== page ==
David cries “Save me, O God! For the waters have come up to my neck (literally, “soul”).
David feels like he’s drowning in the sea, like he’s descending into hell.
“Where the hell are you, O God?”

In the 1950s, scientists did studies on baby monkeys and found that they would bond with a fuzzy surrogate monkey mother instead of a wire surrogate, even when the wire mother was the one that gave them food.
Our primary need is for comfort and communion with another.
Our fundamental problem, according to some psychologists, and the Bible, is “aloneness.”
It was the one thing declared “not good” by God, even before the fall.
“It’s not good that the Adam (humanity) is alone,” said God.

In Psalm 69 David is asking, “Where the hell is the fuzzy monkey? Where is God?”

“[They] hate me without cause,” cries David in verse 4.
“Zeal for your house has consumed me, and the reproaches of those who reproach you have fallen on me,” mourns David in verse 9.
In verse 21, David sings, “They gave me poison for food, and for my thirst they gave me sour wine to drink.”

According to Romans 15:3 and John 2:17, 15:3, and 19:28, when David sings “me,” Jesus is the “me” and it is he that is speaking.

So, where the hell is God? Where is my comfort? Where is that fuzzy monkey?
Perhaps he’s nailed to a tree in a garden.

Every morning, in my mind’s eye, I try to picture myself resting my head on Jesus’ chest just as John did at the last supper… and I find great comfort.
But sometimes when I can’t seem to find him and I’m drowning in despair, I’ll picture my hand strapped to wood, and another hand placed over my hand, as a nail is driven through both hands… and then, I find comfort, or the Comforter finds me.

I’m not finding comfort in wounding myself or Jesus; I’m already wounded.
I’m already suffering, and Jesus has already suffered.
“Despair is suffering without meaning,” wrote Victor Frankl.

At the cross I surrender my wounds and see that my wounds are his wounds, and those wounds are transformed into Glory.
Have you forgotten? You are his body…

You may say, “I haven’t suffered for Jesus.”

Have you suffered for the Truth? Jesus is the Truth.
You say, “I haven’t suffered for the Good; I’ve committed the evil.”
Yes, but if you suffer now, isn’t it because you love the Good and God alone is Good?

How could you suffer, except for the Good?
How could you suffer, except for Love and God is Love?

And how could you not suffer… at all?
I suppose you could try not to love, Love; you could try not to care about Truth, Life, and Beauty… you could hide your heart in hell.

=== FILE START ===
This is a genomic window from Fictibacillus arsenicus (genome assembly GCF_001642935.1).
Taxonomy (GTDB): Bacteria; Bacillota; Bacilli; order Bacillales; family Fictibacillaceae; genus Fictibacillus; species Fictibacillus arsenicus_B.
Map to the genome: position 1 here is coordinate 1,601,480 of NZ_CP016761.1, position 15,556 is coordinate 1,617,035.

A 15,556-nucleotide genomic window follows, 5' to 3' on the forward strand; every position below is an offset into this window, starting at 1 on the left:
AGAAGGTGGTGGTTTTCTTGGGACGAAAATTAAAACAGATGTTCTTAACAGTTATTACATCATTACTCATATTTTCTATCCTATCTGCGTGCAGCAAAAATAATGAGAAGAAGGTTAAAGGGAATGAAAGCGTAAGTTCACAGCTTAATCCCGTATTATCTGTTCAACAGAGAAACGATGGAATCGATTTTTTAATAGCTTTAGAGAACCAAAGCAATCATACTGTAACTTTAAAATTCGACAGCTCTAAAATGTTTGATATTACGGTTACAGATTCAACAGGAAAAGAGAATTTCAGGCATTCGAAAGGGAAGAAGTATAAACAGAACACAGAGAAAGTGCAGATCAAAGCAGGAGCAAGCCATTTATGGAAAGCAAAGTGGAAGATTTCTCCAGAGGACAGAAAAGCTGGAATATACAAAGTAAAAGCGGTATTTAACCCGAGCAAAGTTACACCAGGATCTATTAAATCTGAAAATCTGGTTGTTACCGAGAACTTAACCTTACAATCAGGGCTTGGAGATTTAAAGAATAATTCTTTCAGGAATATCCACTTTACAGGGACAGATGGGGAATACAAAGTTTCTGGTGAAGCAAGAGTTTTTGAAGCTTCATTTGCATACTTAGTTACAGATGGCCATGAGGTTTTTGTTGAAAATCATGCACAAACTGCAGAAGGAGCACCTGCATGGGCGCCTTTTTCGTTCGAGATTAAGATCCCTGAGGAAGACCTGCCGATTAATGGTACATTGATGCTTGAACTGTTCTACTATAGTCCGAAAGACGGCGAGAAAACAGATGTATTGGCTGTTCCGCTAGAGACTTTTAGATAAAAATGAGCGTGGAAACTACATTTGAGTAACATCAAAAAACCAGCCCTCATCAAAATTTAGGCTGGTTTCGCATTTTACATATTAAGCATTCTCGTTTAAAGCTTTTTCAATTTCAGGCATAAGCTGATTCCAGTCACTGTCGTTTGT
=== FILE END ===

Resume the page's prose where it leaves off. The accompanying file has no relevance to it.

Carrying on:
You could hide in hell or you could face your wounds and surrender them at the tree.
You could “share in the fellowship of Christ’s sufferings.”
We are least alone when we are with those with whom we’ve suffered.

You’re not alone in hell; someone has descended into that place with you.
Look, and you will see your wounds on his body and his wounds on yours.
He gives your suffering his meaning; he is “the meaning,” the Logos.
When you see it, you won’t be able to help but sing “hallelujah.”

Where’s Jesus? I think he’s hanging on a tree in a garden at the edge of time and eternity.
And where is that garden? That garden is in the sanctuary of David’s soul… and your soul.

The words of Jesus on the cross are coming out of David’s mouth in 1000 BC.
Jesus is dying and rising with David, just as St. Paul described in Romans 6.
“The waters have come to his soul;” David is being baptized into Christ.
“If we are joined with him in a death like his, we will surely be joined with him in a resurrection like his.”
Your old man is dead and cannot be justified; your new man is your justification and cannot die…he has more than conquered.

God knows you. Would you like to know God?

People go on the Indiana Jones ride at Disneyworld, to get the Indiana Jones experience.
People go to the movies to get the Luke Skywalker experience… to be there when he saves the galaxy.

You don’t need to go to the movies, or pay $50 and wait in line, for the “Jesus experience.”
You just need to see that your wounds are on his body and watch as he makes all things new… even through you.

David’s song begins with loneliness and despair, but it ends with every creature praising the Lamb on the throne… and no one is alone.

You can only hide your wounds in hell.
Surrender them and they turn into Heaven.
Jesus is waiting for you at a tree in a garden; don’t make him wait any longer.

(PS My mother passed away the night before I preached this message, so in this sermon I tell some of her story and how she passed. She was “there when they crucified my Lord,” and she was “there when he rose up from the grave.” Of course, her wounds are Christ’s wounds. She is his body.)

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